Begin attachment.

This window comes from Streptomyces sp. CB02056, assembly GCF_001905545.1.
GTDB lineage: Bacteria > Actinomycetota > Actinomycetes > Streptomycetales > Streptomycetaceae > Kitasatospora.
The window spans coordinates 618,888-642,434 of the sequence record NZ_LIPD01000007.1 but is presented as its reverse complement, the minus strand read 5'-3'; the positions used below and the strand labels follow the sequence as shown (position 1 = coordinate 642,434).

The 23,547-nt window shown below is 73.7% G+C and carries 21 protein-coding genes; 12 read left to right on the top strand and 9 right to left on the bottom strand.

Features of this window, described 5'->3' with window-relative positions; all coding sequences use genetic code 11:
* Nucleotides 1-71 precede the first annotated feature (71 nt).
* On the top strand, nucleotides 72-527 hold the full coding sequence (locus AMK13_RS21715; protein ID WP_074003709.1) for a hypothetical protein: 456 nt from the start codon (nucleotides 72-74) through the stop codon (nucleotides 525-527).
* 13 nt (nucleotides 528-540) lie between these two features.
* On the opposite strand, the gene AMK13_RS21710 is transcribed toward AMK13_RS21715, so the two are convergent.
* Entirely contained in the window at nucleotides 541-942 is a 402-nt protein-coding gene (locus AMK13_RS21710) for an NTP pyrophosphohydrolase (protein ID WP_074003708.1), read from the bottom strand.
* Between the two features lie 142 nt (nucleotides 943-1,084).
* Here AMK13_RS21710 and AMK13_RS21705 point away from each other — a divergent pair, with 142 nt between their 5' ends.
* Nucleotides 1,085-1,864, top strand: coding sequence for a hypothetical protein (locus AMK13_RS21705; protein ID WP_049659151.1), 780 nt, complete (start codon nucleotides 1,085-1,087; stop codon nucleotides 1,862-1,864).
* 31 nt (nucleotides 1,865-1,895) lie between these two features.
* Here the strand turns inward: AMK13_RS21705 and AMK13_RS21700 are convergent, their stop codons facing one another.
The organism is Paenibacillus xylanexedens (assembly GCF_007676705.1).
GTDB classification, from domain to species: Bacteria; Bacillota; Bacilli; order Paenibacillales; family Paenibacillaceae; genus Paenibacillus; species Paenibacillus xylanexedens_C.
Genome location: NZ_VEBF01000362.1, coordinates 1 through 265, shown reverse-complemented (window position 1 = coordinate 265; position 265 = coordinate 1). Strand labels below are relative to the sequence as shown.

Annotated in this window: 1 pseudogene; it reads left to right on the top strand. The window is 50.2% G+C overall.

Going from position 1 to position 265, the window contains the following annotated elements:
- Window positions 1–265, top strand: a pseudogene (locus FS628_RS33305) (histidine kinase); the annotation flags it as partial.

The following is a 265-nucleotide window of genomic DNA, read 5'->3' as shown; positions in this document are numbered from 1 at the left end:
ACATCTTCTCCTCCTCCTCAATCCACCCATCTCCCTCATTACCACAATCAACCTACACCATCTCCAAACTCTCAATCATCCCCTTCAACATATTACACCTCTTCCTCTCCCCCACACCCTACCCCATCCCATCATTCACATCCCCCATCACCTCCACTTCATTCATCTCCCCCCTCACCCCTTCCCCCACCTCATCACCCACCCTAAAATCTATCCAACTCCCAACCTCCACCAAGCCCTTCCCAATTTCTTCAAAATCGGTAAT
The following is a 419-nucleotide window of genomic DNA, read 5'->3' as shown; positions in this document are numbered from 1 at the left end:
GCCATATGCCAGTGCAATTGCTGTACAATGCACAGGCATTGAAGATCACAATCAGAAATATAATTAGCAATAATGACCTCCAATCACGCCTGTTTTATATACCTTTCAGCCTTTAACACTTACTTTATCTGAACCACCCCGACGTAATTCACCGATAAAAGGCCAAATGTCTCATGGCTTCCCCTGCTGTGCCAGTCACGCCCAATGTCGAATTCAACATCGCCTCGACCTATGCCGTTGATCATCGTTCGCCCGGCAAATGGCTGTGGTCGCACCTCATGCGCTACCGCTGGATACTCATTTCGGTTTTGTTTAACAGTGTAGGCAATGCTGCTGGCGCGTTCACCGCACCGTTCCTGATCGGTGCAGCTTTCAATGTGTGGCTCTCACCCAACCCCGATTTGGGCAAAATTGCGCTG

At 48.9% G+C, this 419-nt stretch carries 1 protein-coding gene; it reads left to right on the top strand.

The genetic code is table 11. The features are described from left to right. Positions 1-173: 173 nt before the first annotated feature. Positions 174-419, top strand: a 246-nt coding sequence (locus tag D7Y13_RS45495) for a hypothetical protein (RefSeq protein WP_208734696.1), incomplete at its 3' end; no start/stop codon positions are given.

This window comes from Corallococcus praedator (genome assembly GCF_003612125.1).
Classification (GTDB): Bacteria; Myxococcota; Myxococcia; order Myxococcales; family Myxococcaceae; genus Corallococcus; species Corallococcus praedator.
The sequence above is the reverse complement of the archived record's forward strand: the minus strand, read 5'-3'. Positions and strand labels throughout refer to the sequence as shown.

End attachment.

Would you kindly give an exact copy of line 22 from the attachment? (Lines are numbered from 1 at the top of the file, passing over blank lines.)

The following is a 265-nucleotide window of genomic DNA, read 5'->3' as shown; positions in this document are numbered from 1 at the left end: